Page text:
By Rick D
from Eat Local Grown
Why is Organic food so Expensive!
(hint: It’s not.)
We get a ton of comments from people that are always asking “Why is Organic food so expensive!”. That’s a tough question to answer for a lot of reasons, particularly because expensive is such a relative term. My personal thoughts on the matter are that organic food is no more expensive than it’s always been– if you look at it from the standpoint of a percentage of household income. Around 60-70 years ago, we spend a much larger percent of our money on food than we do now.
And the main reason is that junk food is really cheap. Food manufacturers figured out that if they switched out ‘real food’ and replaced it with ingredients like fillers, artificial color and artificial flavors, costs went way down. And people didn’t care! They kept buying it. As a matter of fact, the companies with the cheapest food-like products started selling more than companies with ‘real food’.
Whether you agree with that line of reasoning or not, the fact remains that Junk Food is cheaper than Organic.
How to Save Money on Organic Food
We scoured the web to find some of the best tips and tricks out there. Each tip lists the website that supplied the tip and we recommend you visit them for even more great information…
1. Eat with the Season
Retrain your taste buds to think like your grandmother did. She didn’t eat strawberries in the middle of winter.Locally grown foods are usually cheaper than those flown in from another hemisphere so if you eat with the season, you’ll be eating more affordably. – Via allergykids.com
eatlocalgrown says: We bought organic peaches, plums and nectarines last year at $5 of 5 pounds at the local farmers market! The trick is find these items when they are at the peak of the season. We bought 20 pounds, sliced them up and froze them, then used them in smoothies for a few months. Find similar deals on apples and oranges.
2. Buy organic in the freezer section
A December 2013 study looked at the difference in the vitamin and mineral content of eight different fruits and vegetables when they were fresh versus frozen. While the produce was not organic, the findings are still applicable. The researchers found that fresh produce degrades over time, resulting in a loss of certain nutrients. Fresh produce stored for five days had lower values of vitamins A and C and folate compared to the frozen version. What’s more, you can use what you need and put the rest back in the freezer, rather than risking the food going bad and then having to throw it out—along with the money you spent. – Via youbeauty.com
eatlocalgrown says: Frozen berries are fantastic in smoothies. They makes your smoothies cold without adding ice. Frozen fruit is also a great organic snack treat for kids on a hot day instead of a sugary popsicle!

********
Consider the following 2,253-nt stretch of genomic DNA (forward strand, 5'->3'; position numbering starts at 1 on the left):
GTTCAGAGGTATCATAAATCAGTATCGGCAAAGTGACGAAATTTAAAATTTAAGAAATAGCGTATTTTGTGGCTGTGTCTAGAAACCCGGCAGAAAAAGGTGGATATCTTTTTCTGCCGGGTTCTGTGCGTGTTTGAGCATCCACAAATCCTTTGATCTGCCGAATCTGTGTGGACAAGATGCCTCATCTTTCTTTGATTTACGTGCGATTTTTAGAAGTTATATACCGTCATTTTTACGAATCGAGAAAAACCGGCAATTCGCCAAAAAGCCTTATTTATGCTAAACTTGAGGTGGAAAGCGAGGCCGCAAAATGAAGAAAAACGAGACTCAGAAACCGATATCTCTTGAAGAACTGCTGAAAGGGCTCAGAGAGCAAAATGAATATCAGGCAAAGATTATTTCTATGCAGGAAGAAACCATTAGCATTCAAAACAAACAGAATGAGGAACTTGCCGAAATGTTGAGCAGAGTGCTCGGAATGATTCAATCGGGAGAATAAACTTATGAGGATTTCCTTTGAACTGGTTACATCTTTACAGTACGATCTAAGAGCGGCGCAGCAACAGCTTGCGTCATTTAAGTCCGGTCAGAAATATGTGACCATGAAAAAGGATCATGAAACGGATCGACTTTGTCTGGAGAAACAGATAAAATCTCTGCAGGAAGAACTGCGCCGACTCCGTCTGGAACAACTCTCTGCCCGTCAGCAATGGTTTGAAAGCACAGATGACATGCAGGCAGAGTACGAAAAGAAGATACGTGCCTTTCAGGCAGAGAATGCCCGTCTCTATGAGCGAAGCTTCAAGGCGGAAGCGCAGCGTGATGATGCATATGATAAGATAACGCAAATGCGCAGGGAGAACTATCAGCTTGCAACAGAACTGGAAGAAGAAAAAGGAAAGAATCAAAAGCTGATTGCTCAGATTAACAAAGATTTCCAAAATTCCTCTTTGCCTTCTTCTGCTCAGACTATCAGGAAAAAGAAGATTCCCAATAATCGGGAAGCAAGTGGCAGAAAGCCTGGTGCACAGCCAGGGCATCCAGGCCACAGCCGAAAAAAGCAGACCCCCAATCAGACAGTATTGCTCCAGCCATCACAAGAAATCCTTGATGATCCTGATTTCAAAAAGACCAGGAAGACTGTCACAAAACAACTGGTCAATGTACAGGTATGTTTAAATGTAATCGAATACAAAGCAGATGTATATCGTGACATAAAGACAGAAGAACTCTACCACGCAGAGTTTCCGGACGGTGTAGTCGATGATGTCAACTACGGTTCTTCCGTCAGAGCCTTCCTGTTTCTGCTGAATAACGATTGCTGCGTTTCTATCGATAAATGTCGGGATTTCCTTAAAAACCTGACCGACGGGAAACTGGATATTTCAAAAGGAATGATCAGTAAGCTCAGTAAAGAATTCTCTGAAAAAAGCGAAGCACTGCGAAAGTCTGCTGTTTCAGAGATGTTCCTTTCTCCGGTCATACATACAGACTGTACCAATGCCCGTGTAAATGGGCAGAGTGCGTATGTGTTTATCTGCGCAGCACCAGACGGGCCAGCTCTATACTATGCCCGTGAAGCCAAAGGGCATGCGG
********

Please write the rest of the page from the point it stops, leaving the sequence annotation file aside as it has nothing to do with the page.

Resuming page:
3. Look for “ripe” markdowns
Go to a local health food store where normally there is a section in which food that will go bad the next day is kept. Food that is fully ripe like bananas with black dots are cheaper than green ones. So often markets mark down food that doesn’t look as “pretty” or that is completely ripe and needs to be eaten very soon. So look for food that is of the best quality and buy that at a reduced price, which is possible. – Via therawfoodfamily.com
4. Join a CSA
A CSA or community supported agriculture is another way you can buy local and seasonal foods directly from a farmer. Each week you’ll receive a box of fruits and vegetables, and other farm products may be included. All depends on the package you decide to select. Essentially its a weekly subscription of the freshest produce that is in season. Its a great way to try new vegetables for new ways of cooking. – Via greenjuiceaday.com
5. Use more ground meats
Use ground beef, ground turkey, ground chicken, as much as you can. You can make burgers, chili, meat loaf, spaghetti, tacos, etc… Using ground meats is one of the best ways to make your budget stretch further- for example, pairing ground beef for tacos with homemade pinto beans and Spanish rice will easily feed an average size family for multiple nights, and probably some lunches too. Via – theorganicmomma.com
6. Time is Money
It’s much cheaper and more nutritious to cook your own food, even though it takes more time and effort. It will leave much more room in your budget for organic produce. If you go for preserving food in season by canning, freezing and dehydrating, you can save a bundle. Via – savvyvegetarian.com
7. Buy in Bulk
We aren’t talking about those huge bundles of toilet paper people buy at box stores. Your local organic Co-ops and health food stores have bulk sections, too! Buy beans, legumes, grains, spices, etc. in large quantities and save. If you buy in bulk, though, be smart. Before you buy, learn how to properly store your food before you buy all those hearty grains to ensure they don’t go bad. Via – organicauthority.com
Find Local Farms, Farmers Markets and Co-ops